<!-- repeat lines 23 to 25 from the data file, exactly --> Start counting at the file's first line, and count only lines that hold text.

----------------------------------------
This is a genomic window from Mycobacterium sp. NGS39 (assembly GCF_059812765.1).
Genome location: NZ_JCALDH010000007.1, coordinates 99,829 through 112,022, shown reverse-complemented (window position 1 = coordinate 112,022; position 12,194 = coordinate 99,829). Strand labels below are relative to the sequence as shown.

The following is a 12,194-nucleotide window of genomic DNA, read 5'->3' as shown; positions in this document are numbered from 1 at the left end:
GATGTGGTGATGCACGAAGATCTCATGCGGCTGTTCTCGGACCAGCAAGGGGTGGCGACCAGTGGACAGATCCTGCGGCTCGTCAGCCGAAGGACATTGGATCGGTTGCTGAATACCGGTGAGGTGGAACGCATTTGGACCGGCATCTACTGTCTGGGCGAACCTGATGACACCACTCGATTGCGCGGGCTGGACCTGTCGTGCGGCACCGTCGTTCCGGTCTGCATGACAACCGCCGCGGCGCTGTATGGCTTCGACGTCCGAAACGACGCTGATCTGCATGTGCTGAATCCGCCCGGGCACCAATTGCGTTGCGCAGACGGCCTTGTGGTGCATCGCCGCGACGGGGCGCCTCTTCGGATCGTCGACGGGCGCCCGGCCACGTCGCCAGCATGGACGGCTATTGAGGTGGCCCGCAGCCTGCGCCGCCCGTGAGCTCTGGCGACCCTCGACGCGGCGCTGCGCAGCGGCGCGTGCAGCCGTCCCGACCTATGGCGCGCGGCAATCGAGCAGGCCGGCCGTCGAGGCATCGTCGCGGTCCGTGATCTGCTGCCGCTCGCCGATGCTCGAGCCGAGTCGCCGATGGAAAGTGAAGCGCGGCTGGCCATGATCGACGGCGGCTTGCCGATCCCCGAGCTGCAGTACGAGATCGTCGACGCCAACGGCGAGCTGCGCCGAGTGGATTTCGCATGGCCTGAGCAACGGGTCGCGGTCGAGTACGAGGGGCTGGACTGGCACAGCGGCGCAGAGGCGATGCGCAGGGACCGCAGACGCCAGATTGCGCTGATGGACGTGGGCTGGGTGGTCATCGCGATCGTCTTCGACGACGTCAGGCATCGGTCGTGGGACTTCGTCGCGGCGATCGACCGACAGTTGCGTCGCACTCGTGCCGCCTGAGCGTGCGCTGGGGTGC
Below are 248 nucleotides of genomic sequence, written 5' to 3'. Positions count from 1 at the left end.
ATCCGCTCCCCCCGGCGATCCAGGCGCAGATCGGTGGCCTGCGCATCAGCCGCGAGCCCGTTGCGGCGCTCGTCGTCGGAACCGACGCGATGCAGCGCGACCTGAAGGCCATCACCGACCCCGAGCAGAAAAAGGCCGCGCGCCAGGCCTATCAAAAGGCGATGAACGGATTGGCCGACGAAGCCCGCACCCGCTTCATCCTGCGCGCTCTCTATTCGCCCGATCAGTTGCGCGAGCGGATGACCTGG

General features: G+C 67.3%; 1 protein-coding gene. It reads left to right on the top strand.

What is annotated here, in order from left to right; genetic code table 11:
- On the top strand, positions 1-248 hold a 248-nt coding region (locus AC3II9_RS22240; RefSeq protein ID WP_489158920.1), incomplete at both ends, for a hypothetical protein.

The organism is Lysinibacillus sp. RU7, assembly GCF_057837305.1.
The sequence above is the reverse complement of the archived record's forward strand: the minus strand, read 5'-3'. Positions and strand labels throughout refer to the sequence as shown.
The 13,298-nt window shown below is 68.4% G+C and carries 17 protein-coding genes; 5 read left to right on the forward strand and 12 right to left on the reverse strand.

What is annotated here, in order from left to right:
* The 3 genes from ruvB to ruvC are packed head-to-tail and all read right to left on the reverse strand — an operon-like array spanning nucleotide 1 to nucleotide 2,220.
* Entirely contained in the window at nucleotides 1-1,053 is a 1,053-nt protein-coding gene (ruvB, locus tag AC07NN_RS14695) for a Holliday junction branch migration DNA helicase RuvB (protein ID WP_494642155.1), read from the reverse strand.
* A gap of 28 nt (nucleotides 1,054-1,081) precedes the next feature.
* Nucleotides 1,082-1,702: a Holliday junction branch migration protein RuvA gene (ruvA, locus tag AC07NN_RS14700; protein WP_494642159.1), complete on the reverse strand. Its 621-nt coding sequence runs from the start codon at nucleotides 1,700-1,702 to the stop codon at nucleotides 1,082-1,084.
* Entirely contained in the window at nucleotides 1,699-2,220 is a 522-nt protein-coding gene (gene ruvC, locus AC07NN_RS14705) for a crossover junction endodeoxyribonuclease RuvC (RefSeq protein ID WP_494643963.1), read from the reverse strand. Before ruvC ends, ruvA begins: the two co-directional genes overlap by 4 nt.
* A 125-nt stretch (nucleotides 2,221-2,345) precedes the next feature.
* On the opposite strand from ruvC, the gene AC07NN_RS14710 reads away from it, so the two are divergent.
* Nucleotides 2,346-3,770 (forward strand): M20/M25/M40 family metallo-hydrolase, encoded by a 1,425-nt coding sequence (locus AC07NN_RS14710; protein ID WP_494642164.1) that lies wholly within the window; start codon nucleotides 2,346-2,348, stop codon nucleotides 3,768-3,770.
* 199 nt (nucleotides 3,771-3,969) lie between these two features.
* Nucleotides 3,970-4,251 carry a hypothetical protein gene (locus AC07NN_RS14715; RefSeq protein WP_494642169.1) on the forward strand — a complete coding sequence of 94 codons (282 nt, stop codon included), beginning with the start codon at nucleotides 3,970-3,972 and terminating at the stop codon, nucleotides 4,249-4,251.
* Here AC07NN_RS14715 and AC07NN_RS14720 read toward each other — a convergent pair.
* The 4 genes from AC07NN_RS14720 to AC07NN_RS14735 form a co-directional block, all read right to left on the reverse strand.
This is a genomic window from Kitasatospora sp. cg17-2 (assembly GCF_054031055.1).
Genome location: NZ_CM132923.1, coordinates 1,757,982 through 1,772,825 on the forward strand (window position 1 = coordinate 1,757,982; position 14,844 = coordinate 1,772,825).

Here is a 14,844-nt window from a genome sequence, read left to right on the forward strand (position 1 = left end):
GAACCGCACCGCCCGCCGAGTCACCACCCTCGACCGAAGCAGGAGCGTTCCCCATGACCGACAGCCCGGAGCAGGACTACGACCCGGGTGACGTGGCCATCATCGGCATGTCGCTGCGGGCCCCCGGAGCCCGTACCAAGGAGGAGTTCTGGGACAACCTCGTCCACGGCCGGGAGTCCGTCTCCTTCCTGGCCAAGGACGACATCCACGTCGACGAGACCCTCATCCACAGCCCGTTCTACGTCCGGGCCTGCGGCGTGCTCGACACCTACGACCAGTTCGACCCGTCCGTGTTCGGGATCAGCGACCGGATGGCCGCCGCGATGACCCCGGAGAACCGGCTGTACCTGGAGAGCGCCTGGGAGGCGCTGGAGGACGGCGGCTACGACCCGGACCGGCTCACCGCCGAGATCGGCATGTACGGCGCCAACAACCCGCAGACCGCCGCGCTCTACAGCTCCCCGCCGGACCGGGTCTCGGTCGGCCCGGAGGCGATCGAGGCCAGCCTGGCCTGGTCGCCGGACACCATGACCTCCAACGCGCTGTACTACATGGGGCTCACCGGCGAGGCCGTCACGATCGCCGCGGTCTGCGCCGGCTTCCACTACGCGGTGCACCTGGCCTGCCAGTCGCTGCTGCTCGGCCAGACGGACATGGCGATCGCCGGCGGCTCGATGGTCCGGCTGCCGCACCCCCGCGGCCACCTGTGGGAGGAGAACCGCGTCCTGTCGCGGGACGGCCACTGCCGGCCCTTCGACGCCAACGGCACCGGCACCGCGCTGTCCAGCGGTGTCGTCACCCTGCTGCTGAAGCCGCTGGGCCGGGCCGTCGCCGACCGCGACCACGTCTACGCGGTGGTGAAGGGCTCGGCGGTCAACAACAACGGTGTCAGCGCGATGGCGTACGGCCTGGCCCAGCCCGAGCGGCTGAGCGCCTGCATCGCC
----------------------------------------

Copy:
* Nucleotides 3,970-4,251 carry a hypothetical protein gene (locus AC07NN_RS14715; RefSeq protein WP_494642169.1) on the forward strand — a complete coding sequence of 94 codons (282 nt, stop codon included), beginning with the start codon at nucleotides 3,970-3,972 and terminating at the stop codon, nucleotides 4,249-4,251.
* Here AC07NN_RS14715 and AC07NN_RS14720 read toward each other — a convergent pair.
* The 4 genes from AC07NN_RS14720 to AC07NN_RS14735 form a co-directional block, all read right to left on the reverse strand.